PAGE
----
An industry group representing oilwell drilling contractors has dramatically slashed its activity forecasts while predicting as many as 23,000 jobs lost.
The Canadian Association of Oilwell Drilling Contractors (CAODC) issued an updated drilling forecast on Thursday that predicts activity levels about 40 per cent lower than anticipated when the last forecast was issued in late November.
Tumbling oil prices are to blame for the grim forecast, which could cost as many as 3,400 direct jobs and another 19,500 indirect jobs.
The number of operating days for rigs is forecast to drop by 42,882 to 76,696 days. By comparison, there were just over 131,000 operating days in 2014.
That means a lot of rigs sitting idle in yards.
When the CAODC issued its last forecast on Nov. 20, it was based on US$85 barrels of oil.
“Today it’s a $55 assumption and we’re sitting at $45 actual,” said Mark Scholz, CAODC president.
Continuing slumping oil prices and announcements from the oil and gas industry of deep cuts to capital spending led to the reassessment.
“The story here of why we’ve gone from a 10 per cent reduction in activity to a 41 per cent reduction in activity is just that things have gone progressively worse,” said Scholz.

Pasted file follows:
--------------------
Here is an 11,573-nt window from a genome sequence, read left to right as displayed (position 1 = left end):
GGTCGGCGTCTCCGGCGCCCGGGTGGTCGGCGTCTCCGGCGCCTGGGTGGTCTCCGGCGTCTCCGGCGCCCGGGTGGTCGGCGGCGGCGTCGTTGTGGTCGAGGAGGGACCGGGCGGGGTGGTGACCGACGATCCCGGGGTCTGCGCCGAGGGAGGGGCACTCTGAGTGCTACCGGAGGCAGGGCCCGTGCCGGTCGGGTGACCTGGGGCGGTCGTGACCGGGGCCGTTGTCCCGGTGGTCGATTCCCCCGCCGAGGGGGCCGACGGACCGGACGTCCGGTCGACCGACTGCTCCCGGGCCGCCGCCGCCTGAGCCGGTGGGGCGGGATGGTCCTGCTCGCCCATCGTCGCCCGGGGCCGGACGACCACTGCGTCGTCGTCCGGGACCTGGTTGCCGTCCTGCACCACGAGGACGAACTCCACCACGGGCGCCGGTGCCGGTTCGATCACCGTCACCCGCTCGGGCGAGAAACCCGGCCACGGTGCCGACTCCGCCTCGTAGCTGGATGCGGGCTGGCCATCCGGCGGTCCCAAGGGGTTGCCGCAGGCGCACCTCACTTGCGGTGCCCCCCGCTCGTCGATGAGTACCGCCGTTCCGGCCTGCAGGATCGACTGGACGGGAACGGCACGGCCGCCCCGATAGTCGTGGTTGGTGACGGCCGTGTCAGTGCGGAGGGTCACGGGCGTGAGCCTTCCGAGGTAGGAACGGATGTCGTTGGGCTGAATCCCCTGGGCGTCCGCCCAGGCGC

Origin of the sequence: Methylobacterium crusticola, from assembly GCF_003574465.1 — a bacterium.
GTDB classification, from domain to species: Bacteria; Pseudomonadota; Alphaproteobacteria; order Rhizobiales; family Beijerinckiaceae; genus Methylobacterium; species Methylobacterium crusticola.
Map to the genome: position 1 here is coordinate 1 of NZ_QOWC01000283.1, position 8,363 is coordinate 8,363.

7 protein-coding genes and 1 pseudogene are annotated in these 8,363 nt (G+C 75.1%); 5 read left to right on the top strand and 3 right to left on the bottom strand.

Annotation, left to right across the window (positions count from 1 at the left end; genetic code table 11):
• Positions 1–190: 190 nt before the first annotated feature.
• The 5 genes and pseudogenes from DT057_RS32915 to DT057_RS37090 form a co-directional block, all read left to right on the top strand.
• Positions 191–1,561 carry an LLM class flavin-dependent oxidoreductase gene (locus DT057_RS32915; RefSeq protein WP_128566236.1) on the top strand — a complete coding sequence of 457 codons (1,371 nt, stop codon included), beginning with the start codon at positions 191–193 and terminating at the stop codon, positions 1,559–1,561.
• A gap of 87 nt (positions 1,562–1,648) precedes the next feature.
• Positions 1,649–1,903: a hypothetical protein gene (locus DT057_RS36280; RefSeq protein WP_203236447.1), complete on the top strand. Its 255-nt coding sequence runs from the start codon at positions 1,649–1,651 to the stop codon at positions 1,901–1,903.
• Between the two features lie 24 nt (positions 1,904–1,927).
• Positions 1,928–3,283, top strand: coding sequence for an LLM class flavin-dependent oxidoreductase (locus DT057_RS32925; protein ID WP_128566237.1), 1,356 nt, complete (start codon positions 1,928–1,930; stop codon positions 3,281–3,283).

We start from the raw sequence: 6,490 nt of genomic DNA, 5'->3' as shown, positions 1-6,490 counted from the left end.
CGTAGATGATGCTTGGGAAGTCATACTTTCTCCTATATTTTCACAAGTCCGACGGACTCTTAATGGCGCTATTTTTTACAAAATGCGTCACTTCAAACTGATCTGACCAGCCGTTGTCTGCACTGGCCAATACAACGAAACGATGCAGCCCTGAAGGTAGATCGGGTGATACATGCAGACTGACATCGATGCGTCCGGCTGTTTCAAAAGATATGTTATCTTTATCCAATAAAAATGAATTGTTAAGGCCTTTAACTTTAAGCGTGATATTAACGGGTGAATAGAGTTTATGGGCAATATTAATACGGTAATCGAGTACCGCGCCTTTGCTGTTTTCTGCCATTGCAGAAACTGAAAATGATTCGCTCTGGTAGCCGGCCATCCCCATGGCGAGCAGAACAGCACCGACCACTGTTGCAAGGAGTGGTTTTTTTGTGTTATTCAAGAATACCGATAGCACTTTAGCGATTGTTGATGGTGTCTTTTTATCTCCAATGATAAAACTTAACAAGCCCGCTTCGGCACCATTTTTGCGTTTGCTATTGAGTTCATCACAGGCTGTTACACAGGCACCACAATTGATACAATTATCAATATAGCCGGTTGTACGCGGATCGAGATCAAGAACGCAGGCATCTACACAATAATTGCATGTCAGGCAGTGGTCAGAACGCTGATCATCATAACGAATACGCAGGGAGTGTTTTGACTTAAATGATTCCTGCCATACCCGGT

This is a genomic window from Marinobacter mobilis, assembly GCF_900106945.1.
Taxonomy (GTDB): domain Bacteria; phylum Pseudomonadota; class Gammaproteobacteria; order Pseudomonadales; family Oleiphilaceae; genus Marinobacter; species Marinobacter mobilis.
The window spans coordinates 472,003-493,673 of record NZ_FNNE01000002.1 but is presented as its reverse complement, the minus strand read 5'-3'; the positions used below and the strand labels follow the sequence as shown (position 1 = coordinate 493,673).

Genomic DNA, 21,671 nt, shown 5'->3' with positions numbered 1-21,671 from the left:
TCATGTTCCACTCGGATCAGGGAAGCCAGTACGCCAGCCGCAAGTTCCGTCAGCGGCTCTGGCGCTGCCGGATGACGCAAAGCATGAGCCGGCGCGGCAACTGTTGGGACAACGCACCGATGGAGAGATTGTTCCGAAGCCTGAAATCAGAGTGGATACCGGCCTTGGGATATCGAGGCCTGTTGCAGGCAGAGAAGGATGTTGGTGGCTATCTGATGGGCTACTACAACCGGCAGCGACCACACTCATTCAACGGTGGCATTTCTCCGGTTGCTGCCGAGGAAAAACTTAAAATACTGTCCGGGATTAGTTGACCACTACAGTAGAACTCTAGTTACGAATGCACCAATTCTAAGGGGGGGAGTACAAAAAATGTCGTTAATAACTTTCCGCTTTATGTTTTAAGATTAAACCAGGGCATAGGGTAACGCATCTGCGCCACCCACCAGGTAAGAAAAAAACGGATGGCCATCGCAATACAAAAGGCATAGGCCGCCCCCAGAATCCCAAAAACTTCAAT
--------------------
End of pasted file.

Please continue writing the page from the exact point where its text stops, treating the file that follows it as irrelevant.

“Until we see some sort of indication that commodity prices are going to recover and have some sort of stability … we’re going to be in this situation for some time if we don’t get that clarity.”
Utilization levels — meaning the percentage of rigs at work — is expected to plummet to 26 per cent from the previous forecast of 46 per cent.
Scholz said the 12 per cent utilization rate predicted for the second quarter is the lowest level since 2009, the height of the last global financial meltdown.
Spring break-up — when rig crews are typically the least busy — is expected to be pushed forward to mid-February.
Scholz said it’s going to be an “incredibly tough year,” with predictions of only 96 rigs out of just over 800 available working in the second quarter.
The repercussions of this sort of slowdown will spread beyond the oilpatch. Hotels, grocery stores and the retail sector will all feel the pain as workers sit at home.
“All of these segments of the industry that indirectly serve our business are going to be impacted,” he said.
In a quarter-by-quarter comparison, the CAODC has slashed its predictions between 37 per cent and 42 per cent.
The number of active rigs in the first quarter of this year will plummet to 284 from earlier predictions of 493 — a 42 per cent drop.
Besides the revenue loss, companies will also face the challenge of finding ways to hold on to senior and well-trained employees when the work has dried up. Previous slumps have often been followed by labour shortages when conditions improve.
Predictions on when the corner will be turned and what oil prices will be are all over the map.
Scholz said a number of factors will be necessary to reverse the slump, including confidence that the industry has hit bottom, followed by consistent price increases and reassurance that another tumble is not looming.
“Until we have some of clarity on commodity prices, we’re going to be like this for a while.”